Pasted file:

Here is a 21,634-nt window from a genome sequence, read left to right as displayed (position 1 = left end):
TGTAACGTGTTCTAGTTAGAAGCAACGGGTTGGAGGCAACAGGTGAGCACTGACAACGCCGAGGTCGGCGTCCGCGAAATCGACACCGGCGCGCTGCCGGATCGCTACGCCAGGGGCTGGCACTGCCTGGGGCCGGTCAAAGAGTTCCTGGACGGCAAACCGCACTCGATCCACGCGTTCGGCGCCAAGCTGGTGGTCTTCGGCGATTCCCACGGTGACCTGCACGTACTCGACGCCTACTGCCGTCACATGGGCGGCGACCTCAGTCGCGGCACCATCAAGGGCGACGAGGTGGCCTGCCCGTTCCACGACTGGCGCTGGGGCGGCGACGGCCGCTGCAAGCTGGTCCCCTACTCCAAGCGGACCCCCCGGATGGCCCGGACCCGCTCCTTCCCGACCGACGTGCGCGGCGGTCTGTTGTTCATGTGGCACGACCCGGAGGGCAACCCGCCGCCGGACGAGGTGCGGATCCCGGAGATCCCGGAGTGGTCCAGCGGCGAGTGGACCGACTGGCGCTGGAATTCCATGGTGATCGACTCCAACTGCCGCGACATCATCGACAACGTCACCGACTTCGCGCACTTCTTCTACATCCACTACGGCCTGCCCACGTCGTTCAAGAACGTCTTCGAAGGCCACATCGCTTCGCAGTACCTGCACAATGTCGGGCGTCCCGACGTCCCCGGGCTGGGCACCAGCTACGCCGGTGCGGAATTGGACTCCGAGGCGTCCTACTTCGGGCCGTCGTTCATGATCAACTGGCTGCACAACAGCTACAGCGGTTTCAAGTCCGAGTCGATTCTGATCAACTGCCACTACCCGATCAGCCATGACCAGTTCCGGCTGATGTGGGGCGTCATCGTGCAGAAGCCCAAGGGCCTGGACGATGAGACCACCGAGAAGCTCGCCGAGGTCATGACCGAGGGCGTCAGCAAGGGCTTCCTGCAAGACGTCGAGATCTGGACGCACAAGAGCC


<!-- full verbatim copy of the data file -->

Here is a 21,634-nt window from a genome sequence, read left to right as displayed (position 1 = left end):
TGTAACGTGTTCTAGTTAGAAGCAACGGGTTGGAGGCAACAGGTGAGCACTGACAACGCCGAGGTCGGCGTCCGCGAAATCGACACCGGCGCGCTGCCGGATCGCTACGCCAGGGGCTGGCACTGCCTGGGGCCGGTCAAAGAGTTCCTGGACGGCAAACCGCACTCGATCCACGCGTTCGGCGCCAAGCTGGTGGTCTTCGGCGATTCCCACGGTGACCTGCACGTACTCGACGCCTACTGCCGTCACATGGGCGGCGACCTCAGTCGCGGCACCATCAAGGGCGACGAGGTGGCCTGCCCGTTCCACGACTGGCGCTGGGGCGGCGACGGCCGCTGCAAGCTGGTCCCCTACTCCAAGCGGACCCCCCGGATGGCCCGGACCCGCTCCTTCCCGACCGACGTGCGCGGCGGTCTGTTGTTCATGTGGCACGACCCGGAGGGCAACCCGCCGCCGGACGAGGTGCGGATCCCGGAGATCCCGGAGTGGTCCAGCGGCGAGTGGACCGACTGGCGCTGGAATTCCATGGTGATCGACTCCAACTGCCGCGACATCATCGACAACGTCACCGACTTCGCGCACTTCTTCTACATCCACTACGGCCTGCCCACGTCGTTCAAGAACGTCTTCGAAGGCCACATCGCTTCGCAGTACCTGCACAATGTCGGGCGTCCCGACGTCCCCGGGCTGGGCACCAGCTACGCCGGTGCGGAATTGGACTCCGAGGCGTCCTACTTCGGGCCGTCGTTCATGATCAACTGGCTGCACAACAGCTACAGCGGTTTCAAGTCCGAGTCGATTCTGATCAACTGCCACTACCCGATCAGCCATGACCAGTTCCGGCTGATGTGGGGCGTCATCGTGCAGAAGCCCAAGGGCCTGGACGATGAGACCACCGAGAAGCTCGCCGAGGTCATGACCGAGGGCGTCAGCAAGGGCTTCCTGCAAGACGTCGAGATCTGGACGCACAAGAGCC